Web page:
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Volume entrained in the wake of a disk intruding into an oil-water interface

Volume entrained in the wake of a disk intruding into an oil-water interface An object moving through a plane interface into a fluid deforms the interface in such a way that fluid from one side of the interface is entrained into the other side, a phenomenon known as Darwin's drift. We investigate this phenomenon experimentally using a disk which is started exactly at the interface of two immiscible fluids, namely, oil and water. First, we observe that due to the density difference between the two fluids the deformation of the interface is influenced by gravity and show that there exists a time window of universal behavior. Second, we show by comparing with boundary integral simulations that, even though the deformation is universal, our results cannot be fully explained by potential flow solutions. We attribute this difference to the starting vortex, which is created in the wake of the disk. Besides contributing significantly to entrainment directly, the vortex also influences the interface deformation due to Darwin's drift. Universal behavior is preserved, however, because the size and strength of the vortex shows the same universality as the potential flow solution. http://www.deepdyve.com/assets/images/DeepDyve-Logo-lg.png Physical Review Fluids American Physical Society (APS)

Volume entrained in the wake of a disk intruding into an oil-water interface

Volume entrained in the wake of a disk intruding into an oil-water interface

Physical Review Fluids , Volume 1 (3): 9 – Jul 1, 2016

Abstract

An object moving through a plane interface into a fluid deforms the interface in such a way that fluid from one side of the interface is entrained into the other side, a phenomenon known as Darwin's drift. We investigate this phenomenon experimentally using a disk which is started exactly at the interface of two immiscible fluids, namely, oil and water. First, we observe that due to the density difference between the two fluids the deformation of the interface is influenced by gravity and show that there exists a time window of universal behavior. Second, we show by comparing with boundary integral simulations that, even though the deformation is universal, our results cannot be fully explained by potential flow solutions. We attribute this difference to the starting vortex, which is created in the wake of the disk. Besides contributing significantly to entrainment directly, the vortex also influences the interface deformation due to Darwin's drift. Universal behavior is preserved, however, because the size and strength of the vortex shows the same universality as the potential flow solution.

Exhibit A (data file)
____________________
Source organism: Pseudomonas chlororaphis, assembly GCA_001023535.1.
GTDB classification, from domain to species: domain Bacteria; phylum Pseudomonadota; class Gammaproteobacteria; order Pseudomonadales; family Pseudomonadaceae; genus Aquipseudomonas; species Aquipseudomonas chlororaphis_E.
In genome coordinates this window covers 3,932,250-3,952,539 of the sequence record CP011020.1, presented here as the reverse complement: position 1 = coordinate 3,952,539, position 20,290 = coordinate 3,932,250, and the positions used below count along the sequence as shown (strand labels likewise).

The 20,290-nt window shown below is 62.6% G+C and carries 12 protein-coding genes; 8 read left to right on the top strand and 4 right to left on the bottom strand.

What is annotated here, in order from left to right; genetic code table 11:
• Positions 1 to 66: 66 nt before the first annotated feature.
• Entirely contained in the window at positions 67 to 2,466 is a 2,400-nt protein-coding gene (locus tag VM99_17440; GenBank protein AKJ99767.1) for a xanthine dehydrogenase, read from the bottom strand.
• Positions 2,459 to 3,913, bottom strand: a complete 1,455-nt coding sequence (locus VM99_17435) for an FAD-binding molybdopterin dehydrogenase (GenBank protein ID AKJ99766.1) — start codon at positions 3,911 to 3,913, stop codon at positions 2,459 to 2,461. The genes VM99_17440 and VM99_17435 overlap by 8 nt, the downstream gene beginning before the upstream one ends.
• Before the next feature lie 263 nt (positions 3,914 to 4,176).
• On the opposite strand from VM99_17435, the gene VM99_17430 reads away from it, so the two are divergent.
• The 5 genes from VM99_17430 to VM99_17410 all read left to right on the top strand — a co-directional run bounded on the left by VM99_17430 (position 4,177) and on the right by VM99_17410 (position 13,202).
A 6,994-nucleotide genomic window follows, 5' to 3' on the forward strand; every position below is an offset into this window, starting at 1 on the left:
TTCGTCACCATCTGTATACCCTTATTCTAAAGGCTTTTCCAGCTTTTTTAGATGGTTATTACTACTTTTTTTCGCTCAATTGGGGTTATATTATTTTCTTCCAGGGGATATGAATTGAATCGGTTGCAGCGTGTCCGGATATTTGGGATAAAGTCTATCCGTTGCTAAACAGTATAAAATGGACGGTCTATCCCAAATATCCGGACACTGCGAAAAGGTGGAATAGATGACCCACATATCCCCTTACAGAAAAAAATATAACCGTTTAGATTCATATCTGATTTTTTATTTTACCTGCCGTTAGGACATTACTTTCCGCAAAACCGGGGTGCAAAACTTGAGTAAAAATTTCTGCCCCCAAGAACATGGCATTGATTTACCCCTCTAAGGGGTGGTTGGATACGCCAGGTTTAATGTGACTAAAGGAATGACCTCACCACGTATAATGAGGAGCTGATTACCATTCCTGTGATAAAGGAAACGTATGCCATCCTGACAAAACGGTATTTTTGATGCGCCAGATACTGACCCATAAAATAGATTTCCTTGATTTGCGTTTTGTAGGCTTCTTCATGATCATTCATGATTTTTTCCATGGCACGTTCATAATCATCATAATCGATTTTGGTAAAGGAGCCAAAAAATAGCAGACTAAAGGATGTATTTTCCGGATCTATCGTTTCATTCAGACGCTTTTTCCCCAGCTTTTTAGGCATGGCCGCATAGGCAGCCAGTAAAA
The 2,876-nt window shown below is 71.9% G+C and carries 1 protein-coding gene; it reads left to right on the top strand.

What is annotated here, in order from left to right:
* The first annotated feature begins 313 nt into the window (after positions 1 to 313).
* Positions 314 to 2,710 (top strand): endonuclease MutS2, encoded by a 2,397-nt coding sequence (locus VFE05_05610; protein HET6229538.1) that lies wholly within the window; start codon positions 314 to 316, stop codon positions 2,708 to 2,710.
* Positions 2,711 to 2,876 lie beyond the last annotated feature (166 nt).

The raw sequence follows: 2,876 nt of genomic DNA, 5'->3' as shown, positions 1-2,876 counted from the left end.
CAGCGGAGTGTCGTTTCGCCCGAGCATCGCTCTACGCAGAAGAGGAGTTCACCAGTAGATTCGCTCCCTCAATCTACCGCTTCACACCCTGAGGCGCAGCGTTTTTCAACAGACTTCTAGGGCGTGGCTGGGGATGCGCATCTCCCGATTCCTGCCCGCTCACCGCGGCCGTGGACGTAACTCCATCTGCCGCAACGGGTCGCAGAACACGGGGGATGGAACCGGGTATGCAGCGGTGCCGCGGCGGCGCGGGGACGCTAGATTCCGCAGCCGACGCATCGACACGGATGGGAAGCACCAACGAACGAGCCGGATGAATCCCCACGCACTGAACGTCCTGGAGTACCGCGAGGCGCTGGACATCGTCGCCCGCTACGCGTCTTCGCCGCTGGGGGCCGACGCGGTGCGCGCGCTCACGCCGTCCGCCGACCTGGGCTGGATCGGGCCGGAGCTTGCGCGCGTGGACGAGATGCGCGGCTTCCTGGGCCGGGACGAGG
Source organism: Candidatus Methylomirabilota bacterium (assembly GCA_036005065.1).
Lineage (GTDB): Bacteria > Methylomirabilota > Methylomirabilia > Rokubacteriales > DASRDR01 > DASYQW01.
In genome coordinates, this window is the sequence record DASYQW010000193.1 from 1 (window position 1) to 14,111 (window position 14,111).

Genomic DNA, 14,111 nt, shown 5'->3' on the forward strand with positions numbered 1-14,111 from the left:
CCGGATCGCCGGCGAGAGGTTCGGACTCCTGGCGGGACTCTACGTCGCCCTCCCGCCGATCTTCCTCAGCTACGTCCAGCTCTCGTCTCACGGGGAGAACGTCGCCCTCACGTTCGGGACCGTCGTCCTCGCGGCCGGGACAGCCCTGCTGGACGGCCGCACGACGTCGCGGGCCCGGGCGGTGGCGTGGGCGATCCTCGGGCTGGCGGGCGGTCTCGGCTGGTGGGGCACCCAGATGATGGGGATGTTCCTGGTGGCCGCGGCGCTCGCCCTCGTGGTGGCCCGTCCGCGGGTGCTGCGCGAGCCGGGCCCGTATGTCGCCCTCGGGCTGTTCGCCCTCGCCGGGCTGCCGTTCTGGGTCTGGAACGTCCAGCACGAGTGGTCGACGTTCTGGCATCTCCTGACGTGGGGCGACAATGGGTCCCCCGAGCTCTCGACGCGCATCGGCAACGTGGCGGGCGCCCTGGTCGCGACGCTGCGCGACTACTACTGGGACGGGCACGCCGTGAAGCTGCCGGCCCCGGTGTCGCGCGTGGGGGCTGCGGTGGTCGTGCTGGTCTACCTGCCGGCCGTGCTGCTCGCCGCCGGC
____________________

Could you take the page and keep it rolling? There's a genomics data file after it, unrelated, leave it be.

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Publisher
American Physical Society (APS)
Copyright
©2016 American Physical Society
Subject
ARTICLES; Interfacial flows, droplets
ISSN
2469-990X
eISSN
2469-990X
DOI
10.1103/PhysRevFluids.1.033901
Publisher site
See Article on Publisher Site

Abstract

An object moving through a plane interface into a fluid deforms the interface in such a way that fluid from one side of the interface is entrained into the other side, a phenomenon known as Darwin's drift. We investigate this phenomenon experimentally using a disk which is started exactly at the interface of two immiscible fluids, namely, oil and water. First, we observe that due to the density difference between the two fluids the deformation of the interface is influenced by gravity and show that there exists a time window of universal behavior. Second, we show by comparing with boundary integral simulations that, even though the deformation is universal, our results cannot be fully explained by potential flow solutions. We attribute this difference to the starting vortex, which is created in the wake of the disk. Besides contributing significantly to entrainment directly, the vortex also influences the interface deformation due to Darwin's drift. Universal behavior is preserved, however, because the size and strength of the vortex shows the same universality as the potential flow solution.

Journal

Physical Review FluidsAmerican Physical Society (APS)

Published: Jul 1, 2016

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